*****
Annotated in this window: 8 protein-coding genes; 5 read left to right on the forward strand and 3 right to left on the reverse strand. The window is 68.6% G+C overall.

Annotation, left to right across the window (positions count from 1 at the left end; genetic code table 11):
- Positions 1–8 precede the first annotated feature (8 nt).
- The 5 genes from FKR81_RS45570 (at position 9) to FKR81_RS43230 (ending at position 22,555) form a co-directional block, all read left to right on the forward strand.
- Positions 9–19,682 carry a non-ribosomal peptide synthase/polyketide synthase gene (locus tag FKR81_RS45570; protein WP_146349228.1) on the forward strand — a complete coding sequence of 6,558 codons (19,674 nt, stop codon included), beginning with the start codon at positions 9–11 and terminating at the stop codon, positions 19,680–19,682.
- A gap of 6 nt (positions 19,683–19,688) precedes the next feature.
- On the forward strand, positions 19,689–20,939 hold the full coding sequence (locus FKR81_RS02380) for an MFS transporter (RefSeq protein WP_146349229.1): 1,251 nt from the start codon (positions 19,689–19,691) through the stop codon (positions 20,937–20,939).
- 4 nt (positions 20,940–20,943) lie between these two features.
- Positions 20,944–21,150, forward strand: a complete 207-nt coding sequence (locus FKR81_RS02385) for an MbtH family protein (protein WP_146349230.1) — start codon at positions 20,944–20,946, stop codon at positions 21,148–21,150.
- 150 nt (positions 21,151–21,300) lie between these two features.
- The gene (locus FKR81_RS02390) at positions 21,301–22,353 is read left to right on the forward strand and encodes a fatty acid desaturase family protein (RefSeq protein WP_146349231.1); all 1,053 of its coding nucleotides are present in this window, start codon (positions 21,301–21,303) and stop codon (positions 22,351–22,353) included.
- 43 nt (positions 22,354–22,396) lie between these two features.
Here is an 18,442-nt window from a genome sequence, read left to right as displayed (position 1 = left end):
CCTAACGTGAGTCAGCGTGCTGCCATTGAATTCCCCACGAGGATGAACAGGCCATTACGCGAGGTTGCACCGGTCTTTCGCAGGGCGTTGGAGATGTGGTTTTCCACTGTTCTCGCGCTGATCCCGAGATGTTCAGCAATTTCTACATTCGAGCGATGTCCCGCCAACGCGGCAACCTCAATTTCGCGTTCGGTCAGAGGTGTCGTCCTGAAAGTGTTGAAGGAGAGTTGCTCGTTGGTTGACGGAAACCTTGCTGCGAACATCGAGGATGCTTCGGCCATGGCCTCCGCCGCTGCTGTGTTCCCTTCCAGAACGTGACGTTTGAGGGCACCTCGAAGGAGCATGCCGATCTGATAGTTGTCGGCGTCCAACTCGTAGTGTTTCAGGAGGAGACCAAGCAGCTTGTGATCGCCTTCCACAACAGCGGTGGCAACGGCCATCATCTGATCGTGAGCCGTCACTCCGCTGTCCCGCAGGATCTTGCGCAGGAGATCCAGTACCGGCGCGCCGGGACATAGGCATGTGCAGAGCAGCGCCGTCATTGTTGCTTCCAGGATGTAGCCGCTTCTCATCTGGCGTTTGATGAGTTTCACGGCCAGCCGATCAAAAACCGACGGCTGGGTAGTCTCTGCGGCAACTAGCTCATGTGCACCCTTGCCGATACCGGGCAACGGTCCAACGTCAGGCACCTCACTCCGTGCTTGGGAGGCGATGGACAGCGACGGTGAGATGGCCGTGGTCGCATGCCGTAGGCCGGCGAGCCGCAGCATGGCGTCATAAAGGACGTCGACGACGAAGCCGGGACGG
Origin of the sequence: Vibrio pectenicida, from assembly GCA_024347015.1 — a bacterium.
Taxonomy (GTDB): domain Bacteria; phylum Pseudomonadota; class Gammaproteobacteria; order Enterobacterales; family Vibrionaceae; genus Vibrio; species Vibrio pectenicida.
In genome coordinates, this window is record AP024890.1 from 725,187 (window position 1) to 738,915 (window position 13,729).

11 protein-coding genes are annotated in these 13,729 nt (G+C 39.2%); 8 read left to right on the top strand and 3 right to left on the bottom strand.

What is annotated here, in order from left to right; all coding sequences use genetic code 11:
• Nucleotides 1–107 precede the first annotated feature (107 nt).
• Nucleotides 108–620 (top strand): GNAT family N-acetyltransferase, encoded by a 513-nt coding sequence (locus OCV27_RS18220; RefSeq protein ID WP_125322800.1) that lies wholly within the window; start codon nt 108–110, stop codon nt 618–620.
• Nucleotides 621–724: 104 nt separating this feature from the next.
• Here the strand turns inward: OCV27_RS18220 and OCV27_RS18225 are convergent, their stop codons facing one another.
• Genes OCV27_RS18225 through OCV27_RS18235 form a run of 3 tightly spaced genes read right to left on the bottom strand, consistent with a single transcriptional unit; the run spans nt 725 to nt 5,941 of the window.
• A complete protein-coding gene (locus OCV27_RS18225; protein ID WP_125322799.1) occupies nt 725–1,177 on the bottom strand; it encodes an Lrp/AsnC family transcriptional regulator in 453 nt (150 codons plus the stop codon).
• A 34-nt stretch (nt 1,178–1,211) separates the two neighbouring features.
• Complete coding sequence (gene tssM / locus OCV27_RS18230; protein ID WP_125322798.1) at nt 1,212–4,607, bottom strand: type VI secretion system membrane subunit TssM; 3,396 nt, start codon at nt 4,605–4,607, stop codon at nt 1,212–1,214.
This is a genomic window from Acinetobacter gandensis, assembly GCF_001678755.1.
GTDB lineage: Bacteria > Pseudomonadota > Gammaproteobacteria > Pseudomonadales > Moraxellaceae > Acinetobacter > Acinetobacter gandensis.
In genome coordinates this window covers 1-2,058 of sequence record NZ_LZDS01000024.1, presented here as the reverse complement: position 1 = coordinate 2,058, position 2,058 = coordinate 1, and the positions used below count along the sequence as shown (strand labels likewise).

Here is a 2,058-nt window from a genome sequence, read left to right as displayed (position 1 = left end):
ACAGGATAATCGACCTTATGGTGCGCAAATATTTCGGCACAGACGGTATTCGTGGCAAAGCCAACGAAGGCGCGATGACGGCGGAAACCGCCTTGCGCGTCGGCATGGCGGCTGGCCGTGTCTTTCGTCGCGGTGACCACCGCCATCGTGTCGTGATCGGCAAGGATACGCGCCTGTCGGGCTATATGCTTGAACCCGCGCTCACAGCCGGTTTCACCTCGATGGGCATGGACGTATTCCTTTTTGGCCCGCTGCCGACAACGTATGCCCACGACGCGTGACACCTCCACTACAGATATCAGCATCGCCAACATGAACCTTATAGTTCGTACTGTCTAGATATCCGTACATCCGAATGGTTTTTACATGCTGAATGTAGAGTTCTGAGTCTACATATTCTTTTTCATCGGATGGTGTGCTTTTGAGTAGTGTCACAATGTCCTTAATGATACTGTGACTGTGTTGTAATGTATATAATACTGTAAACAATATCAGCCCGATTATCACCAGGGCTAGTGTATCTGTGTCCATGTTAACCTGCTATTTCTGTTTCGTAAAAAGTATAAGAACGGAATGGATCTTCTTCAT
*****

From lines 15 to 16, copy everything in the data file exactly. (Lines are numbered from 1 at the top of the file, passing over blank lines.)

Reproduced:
Origin of the sequence: Vibrio pectenicida, from assembly GCA_024347015.1 — a bacterium.
Taxonomy (GTDB): domain Bacteria; phylum Pseudomonadota; class Gammaproteobacteria; order Enterobacterales; family Vibrionaceae; genus Vibrio; species Vibrio pectenicida.